“You have to almost exhaust yourself sometimes to let yourself say what it is, or do what it is, in the most honest way.”
Charles O. Anderson (b. 1971) approaches choreography as metaphor for kinetic storytelling or testimony. His work strives to illuminate the ability of African-informed movement to reconcile the physical with the spiritual. In 2001, he founded dance theatre X, where he marries traditional and contemporary Africanist dance styles (African, hip-hop, samba, etc.) with the spoken word, and the formal concerns of western dance (postmodern dance and ballet) in such a way as to give contemporary, but historically textured voice to marginalized Africanist perspectives (on the concert stage). Anderson often collaborates with other artists, including King Britt, a 2007 Pew Fellow.
Anderson earned a B.A. in Dance from Cornell University, Ithaca, NY and an M.F.A. with honors from Temple University in Philadelphia, were he was a Future Faculty Fellow. He has also received training and mentoring with Vincent Sekwati Koko Mantsoe of South Africa and training with Ronald K. Brown in New York. He has performed at the FringeArts Festival; The Wilma Theater; Improvised and Otherwise Dance Festival, New York; and International Festival of Modern Dance, Kaunas, Lithuania. Among his awards are grants from the Philadelphia Cultural Fund and the Puffin Foundation, and a Center for International Educational Exchange Fellowship to South Africa.
Toshi Reagon has collaborated with top innovators across a wide spectrum of the entertainment field for nearly 30 years. Reagon served as an LOI panelist in Performance in 2015.
This Spanish-language, ensemble-devised performance piece will examine American privilege and the complexities of cultural identity, informed by Torra’s personal experience as a Cuban American.
A series of discussions will be held with acclaimed French choreographer Boris Charmatz and various artists and cultural practitioners.
As part of the ongoing retrospective Trisha Brown: In the New Body, Bryn Mawr College presents a conversation with former Trisha Brown Dance Company members Eva Karczag and Lisa Kraus.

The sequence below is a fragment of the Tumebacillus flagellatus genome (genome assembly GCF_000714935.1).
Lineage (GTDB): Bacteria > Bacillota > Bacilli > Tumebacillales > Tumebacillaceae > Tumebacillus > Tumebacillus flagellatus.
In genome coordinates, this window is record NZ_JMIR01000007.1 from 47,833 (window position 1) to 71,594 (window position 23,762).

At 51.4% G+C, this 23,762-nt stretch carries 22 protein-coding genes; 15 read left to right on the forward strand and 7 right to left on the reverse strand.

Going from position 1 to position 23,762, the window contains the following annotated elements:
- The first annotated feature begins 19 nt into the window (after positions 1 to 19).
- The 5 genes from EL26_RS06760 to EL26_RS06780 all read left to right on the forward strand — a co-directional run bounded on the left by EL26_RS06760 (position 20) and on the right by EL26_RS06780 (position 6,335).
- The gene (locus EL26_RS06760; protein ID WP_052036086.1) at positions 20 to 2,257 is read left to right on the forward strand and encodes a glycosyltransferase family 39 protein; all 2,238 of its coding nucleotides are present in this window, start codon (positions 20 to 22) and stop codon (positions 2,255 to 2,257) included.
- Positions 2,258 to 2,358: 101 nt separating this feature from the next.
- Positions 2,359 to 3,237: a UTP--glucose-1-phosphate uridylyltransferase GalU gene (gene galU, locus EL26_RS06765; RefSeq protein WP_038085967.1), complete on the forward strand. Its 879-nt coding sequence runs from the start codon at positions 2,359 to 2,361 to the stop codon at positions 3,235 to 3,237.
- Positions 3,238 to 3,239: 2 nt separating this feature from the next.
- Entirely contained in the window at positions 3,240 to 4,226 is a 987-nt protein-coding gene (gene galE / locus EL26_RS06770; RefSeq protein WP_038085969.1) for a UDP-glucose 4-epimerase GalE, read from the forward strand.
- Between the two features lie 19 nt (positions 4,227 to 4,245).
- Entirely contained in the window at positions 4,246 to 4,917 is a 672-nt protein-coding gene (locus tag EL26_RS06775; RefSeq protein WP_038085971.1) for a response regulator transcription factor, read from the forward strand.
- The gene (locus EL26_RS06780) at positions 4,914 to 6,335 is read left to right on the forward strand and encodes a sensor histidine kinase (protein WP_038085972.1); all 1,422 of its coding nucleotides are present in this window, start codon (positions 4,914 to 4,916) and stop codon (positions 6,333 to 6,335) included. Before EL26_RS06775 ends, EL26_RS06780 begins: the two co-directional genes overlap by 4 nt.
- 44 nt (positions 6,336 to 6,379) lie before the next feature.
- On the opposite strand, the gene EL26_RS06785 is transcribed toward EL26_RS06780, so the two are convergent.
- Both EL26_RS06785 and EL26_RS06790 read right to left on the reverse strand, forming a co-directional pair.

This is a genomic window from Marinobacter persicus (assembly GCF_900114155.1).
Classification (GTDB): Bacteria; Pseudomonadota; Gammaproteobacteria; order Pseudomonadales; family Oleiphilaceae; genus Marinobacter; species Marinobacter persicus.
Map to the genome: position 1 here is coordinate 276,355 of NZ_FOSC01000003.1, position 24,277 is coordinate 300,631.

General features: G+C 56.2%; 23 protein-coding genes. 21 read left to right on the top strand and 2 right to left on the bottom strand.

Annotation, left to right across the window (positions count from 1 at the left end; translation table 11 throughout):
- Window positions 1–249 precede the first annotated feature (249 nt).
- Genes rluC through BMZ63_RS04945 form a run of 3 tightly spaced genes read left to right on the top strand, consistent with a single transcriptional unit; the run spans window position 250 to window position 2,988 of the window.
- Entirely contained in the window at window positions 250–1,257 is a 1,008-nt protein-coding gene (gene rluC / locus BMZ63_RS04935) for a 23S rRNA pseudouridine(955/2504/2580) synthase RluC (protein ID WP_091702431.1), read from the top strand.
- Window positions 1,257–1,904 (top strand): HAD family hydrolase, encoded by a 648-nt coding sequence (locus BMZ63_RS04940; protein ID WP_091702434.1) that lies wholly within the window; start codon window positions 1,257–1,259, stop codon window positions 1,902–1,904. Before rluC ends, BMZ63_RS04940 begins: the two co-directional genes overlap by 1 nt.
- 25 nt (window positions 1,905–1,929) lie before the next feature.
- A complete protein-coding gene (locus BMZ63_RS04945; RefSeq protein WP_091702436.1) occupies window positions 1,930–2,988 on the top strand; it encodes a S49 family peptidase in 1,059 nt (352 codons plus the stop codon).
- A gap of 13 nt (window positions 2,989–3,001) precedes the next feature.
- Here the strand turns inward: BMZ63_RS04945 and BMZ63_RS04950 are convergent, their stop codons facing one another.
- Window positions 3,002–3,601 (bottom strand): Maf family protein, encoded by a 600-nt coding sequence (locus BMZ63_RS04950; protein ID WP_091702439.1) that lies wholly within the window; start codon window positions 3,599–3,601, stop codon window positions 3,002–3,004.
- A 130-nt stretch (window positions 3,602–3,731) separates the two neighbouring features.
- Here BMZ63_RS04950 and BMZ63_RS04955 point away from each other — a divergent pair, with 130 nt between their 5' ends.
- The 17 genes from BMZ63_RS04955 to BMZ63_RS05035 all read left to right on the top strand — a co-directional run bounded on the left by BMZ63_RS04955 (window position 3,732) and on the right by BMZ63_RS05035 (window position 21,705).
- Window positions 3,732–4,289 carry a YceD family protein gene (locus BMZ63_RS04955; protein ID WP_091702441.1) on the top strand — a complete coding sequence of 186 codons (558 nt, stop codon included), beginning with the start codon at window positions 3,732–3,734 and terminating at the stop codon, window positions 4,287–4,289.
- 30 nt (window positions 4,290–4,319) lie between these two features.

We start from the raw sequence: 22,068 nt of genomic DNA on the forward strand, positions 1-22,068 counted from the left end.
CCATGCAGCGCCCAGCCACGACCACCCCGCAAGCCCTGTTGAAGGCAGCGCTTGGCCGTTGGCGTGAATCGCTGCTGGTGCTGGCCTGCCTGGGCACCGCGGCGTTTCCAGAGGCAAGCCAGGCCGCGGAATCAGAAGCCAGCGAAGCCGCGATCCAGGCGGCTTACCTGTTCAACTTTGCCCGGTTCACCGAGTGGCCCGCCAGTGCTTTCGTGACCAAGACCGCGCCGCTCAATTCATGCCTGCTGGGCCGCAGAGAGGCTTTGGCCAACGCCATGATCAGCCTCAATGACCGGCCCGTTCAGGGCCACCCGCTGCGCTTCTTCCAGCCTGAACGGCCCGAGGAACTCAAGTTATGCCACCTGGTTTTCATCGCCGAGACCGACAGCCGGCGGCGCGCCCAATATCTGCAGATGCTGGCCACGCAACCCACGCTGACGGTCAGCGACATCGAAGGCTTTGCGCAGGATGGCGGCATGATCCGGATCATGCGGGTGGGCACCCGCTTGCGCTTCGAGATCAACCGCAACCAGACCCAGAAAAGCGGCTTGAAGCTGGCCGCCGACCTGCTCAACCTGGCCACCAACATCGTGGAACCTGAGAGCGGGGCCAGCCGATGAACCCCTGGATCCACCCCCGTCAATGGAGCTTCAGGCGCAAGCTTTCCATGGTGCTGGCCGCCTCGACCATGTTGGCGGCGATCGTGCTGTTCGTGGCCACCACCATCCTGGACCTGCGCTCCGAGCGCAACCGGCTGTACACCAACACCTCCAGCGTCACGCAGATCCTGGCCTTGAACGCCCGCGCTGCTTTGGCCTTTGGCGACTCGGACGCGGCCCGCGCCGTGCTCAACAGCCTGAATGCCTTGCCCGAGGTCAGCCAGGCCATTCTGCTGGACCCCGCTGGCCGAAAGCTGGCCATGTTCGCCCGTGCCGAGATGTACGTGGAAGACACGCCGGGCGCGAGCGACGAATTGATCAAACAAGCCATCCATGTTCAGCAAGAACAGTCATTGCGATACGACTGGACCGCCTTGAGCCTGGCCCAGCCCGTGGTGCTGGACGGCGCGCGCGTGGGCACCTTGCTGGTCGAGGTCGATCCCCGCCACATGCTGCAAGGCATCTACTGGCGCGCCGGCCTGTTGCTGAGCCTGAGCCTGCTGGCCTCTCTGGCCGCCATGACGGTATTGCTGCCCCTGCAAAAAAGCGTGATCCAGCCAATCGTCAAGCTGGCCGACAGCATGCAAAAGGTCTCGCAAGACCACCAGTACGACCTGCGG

We speak to filmmaker and Emmy-nominated director Ted Passon, whose work explores human relationships and how they shape our world.
Voloshky Ukrainian Dance Ensemble celebrated its 40th anniversary with the world premiere of Carnival, an original dance piece by contemporary choreographer Mark Morris.
Established in 1963, Pennsylvania Ballet has extended its important Balanchine-based repertoire by presenting new works by a variety of contemporary choreographers.
Jennifer Higdon wins a International Opera Award for Cold Mountain, Geoff Sobelle’s one-man play The Object Lesson will be presented at New York Theatre Workshop, and a mid-career retrospective book of Bo Bartlett’s paintings is published.
Recognized as one of the world’s leading conservatories, The Curtis Institute of Music (Curtis) was founded in 1924 by Mary Louise Curtis Bok. Curtis has educated and trained some of the most exceptionally gifted young musicians from around the world for careers as performing artists on the highest professional level.
Ballet répétiteurs such as Ruanne work one-on-one with dance artists to articulate and find the essence of a character or particular portrayal that becomes distinctive to their physicality.
Flatland 2010 was Jumatatu Poe’s first evening-length work. The final piece incorporated structured audience feedback that Poe received after two work-in-progress showings.
Bobby Zankel is a musician and a 1996 Pew Fellow.